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Thoughts on Zoroastrianism

Rival

Si m'ait Dieus
Staff member
Premium Member
If you go back to the Gathas, there was no dualism. Zarathustra taught that God created two spirits, one of whom rebelled. Later believers confused the Good Spirit who remained faithful with God and ended up with the idea of two equal spirits.

He also acknowledged the existence of subordinate divinities: " We worship Ahura Mazda and his Spirits; we worship the entire creation of God, bother the spiritual and the physical." (Yasna 35) So, not the same sort of monotheism as Islam, or even Christianity.

One passage that Aupmanyav might find interesting is Yasna 37.1 where we are told that God created "the cow and the righteous man" -- note the order of precedence.

Reading the Gathas is terribly difficult, because there's no literature of the same period to clarify the meanings of words. We can compare Avestan to Vedic Sanskrit, but for Cyrus, it would have been like a modern trying to read Old English without a grammar or dictionary: God ana wat hwa þære wæstowe wealdan mote! (i.e. God alone knows how things will turn out.)

How can you talk about Gathic Zoroastrianism then reference Yasna 37? There are only 17 hymns. Also, I'd like the Gathic quote for this:

"...Zarathustra taught that God created two spirits, one of whom rebelled..."

Thanks.
 

Aupmanyav

Be your own guru
Wikipedia tells me that Gathas are supposed to have been composed by Zarathrustra himself. In that case, I will look for the older material in Yasna. Your view Rival?

Yes, @ DavidMcCann, there is mention of kine just like in the way it is mentioned in the Vedas (Chatushpada and Dwipada - the four-legged and the two-legged). They whole Yasna 37 rings close to RigVeda. IMHO, it is an older text. If I were to search RigVeda, I can find an exact replica.
 
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Rival

Si m'ait Dieus
Staff member
Premium Member
Wikipedia tells me that Gathas are supposed to have been composed by Zarathrustra himself. In that case, I will look for the older material in Yasna. Your view Rival?

The Yasna contains the Gathas, but is not synonymous with them.

Here's how Wiki looks at it, for a basic rundown:

Yasna 1-27.12
Yasna 27.13-27.15: three of the four of the most sacred Zoroastrian prayers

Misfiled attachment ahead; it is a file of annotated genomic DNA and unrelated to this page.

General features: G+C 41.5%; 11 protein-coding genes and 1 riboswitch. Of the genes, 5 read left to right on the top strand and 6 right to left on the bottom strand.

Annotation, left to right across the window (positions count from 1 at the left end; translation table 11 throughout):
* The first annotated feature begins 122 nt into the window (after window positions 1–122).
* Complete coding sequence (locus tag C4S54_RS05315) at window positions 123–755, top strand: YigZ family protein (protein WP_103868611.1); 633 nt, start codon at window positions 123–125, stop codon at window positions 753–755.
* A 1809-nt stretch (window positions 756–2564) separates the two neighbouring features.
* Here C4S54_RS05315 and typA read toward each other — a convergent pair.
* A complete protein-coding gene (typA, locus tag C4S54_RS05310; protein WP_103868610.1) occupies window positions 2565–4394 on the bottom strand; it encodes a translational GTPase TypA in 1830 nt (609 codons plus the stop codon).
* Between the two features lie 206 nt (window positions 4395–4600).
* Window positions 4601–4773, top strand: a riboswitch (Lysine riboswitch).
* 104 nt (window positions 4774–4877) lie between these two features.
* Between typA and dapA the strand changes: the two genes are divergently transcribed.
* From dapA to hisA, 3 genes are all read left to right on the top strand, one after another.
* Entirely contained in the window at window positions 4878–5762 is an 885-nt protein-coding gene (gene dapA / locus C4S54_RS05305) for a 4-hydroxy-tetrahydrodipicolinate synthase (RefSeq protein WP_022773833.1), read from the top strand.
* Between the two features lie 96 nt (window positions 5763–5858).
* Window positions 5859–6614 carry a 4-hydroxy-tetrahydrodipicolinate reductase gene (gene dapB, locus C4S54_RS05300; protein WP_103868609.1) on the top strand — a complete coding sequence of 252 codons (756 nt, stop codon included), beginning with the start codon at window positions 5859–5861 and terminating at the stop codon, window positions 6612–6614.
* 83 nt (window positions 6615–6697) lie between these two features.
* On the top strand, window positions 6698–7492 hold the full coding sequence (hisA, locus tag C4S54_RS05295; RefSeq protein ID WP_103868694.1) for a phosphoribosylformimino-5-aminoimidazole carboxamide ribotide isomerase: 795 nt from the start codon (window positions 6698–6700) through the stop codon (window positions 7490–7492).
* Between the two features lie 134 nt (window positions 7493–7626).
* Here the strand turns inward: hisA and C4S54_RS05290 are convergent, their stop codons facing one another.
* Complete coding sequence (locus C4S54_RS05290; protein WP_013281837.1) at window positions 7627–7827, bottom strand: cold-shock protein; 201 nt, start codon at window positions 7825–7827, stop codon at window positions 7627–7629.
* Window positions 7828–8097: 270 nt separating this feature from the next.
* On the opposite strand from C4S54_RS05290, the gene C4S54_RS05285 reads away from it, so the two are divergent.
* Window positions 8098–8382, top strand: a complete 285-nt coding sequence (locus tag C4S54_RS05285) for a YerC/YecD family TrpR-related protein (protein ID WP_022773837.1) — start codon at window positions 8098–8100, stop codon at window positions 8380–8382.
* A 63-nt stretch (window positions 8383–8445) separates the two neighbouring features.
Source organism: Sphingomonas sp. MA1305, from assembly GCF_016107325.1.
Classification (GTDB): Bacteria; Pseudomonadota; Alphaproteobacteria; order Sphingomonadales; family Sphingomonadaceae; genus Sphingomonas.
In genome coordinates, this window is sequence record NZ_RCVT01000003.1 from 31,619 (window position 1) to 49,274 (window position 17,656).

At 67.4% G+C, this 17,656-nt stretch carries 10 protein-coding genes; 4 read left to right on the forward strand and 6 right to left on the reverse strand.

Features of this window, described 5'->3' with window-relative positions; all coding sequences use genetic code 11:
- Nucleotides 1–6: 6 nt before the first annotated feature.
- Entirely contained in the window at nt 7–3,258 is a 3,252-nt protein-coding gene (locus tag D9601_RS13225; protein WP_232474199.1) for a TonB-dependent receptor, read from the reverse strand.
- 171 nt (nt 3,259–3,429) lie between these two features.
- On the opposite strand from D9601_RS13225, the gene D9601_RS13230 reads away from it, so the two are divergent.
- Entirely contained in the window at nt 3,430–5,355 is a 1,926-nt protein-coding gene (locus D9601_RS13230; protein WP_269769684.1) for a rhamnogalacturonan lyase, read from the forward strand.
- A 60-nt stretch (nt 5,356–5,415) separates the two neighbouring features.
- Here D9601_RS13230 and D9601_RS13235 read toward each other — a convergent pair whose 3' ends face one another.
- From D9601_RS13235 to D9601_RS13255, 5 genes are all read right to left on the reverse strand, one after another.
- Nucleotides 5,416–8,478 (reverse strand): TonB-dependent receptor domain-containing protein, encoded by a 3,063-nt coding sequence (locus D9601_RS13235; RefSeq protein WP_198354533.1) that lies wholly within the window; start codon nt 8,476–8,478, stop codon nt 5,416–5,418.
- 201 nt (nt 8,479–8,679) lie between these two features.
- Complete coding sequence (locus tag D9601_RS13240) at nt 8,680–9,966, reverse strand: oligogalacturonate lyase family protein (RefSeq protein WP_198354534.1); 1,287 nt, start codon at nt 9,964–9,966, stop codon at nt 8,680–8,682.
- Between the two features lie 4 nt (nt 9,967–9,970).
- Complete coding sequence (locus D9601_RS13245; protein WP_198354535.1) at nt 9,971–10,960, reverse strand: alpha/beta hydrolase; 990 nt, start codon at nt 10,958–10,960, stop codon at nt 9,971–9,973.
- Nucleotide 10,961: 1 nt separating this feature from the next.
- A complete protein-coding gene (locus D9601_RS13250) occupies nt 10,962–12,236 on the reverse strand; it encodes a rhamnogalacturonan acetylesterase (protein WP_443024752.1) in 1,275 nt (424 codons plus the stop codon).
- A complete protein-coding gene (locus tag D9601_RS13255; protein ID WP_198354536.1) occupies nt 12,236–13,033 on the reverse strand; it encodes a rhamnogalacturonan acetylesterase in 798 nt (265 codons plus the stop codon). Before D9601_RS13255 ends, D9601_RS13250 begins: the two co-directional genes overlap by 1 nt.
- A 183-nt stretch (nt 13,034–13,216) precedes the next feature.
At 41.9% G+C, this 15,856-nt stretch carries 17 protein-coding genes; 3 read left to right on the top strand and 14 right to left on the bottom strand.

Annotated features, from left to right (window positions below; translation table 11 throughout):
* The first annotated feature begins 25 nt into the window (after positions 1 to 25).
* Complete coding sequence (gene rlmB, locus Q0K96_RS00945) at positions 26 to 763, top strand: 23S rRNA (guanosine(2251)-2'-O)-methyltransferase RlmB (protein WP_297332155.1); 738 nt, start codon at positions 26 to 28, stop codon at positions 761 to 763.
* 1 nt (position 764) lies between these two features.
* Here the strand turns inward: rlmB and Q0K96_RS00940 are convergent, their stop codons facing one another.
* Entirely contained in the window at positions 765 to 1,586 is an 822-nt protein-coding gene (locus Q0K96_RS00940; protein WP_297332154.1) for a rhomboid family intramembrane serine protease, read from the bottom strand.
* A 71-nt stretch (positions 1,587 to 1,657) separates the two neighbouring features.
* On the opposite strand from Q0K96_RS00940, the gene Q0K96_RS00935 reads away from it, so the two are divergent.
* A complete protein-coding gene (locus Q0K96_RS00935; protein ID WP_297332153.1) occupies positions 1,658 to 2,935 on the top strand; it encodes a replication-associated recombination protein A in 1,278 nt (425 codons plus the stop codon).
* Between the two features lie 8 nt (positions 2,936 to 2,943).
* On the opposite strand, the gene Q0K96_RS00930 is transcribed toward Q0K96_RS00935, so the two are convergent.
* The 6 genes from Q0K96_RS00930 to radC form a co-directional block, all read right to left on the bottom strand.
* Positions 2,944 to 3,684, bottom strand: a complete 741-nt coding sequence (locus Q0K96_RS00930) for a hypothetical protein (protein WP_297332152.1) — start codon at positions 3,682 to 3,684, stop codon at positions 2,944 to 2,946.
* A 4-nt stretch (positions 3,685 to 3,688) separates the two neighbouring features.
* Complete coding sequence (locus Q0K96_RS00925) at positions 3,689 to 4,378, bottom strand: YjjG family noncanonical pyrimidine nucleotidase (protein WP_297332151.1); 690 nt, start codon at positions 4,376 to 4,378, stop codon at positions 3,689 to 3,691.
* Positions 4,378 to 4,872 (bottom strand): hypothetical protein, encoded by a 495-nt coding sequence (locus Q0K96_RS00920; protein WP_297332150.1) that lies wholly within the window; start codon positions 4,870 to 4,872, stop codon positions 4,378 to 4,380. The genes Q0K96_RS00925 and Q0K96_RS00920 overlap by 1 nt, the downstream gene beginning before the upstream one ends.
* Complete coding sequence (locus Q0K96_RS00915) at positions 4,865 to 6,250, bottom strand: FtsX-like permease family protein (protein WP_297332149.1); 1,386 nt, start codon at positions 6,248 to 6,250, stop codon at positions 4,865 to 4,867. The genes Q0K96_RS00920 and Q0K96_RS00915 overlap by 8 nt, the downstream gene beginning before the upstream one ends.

Yasna 28-34: Gatha 1
Yasna 35-41: the "seven-chapter Yasna"
Yasna 43-51,53: Gathas 2-5 (chapters 43-46, 47-50, 51 and 53)
Yasna 54.1: fourth of four of the most sacred Zoroastrian prayers
Yasna 54.2-72

I believe that Zarathustra wrote the Gathas and as a Reform Zoro, pretty much just read those.
 

GoodbyeDave

Well-Known Member
Also, I'd like the Gathic quote for this:

"...Zarathushtra taught that God created two spirits, one of whom rebelled..."
I confess I'm relying on my memory of a study made many years ago, and I can't rush off to the library to find a quotation. It is an interpretation, of course, and it seems more likely (at least to me) to be consistent with the tone of the Gathas than the dualism resulting from equating Ahura Mazda and Spənta Mainyu. But I'm prepared to defer to you: you're the Zoroastrian, after all.
 
Heya folks! =) I have to admit that prior to finding this forum, I never even knew that Zoroastrianism ever existed. It seems to me, after looking into it some, that Gathic Zoroastrianism reflects many of my own personal beliefs/ideas about God. I do have some questions, though...

From what I understand, Zoroastrians have a strong reverence for truth. Truth comes from Ahura Mazda, and lies come from Ahriman (or do I have that wrong?). What about white lies, or lies told for the greater good/with good intention? Even if they result in making a bad situation better, or are meant to protect people from undue harm that the brutal truth would inflict, are they still an evil thing?

Also, from what I read, there are 3 staple principles of Zoroastrianism. Good thoughts, good words, and good deeds. I love this... =) From what I also read, there are a lot of rituals associated with this religion... I guess I'm wondering if there are many Dogmas or rules that must be kept with this religion, or is it really just as simple as those 3 ideas?

It seems, according to some Christian sources that I've read, that they think that the wise men who brought gifts to Jesus at his birth were Zoroastrian Magi. I know that's kind of an odd thing to bring up, but I'm wondering how you folks (as Zoroastrians) feel about this. Not sure I believe any of that, but it seems interesting to me that Zoroastrians would be mentioned in the Bible in such a reverent way (especially when they would be considered pagans by Christians).

Lastly, I understand that people of certain backgrounds aren't accepted as converts by Parsis. What about Iranian Zoroastrians? Also, what about Parsi communities in America? Is acceptance into the community something that only "fringe" Gathic Zoroastrians practice?

Thanks! =)


Hello Corthos,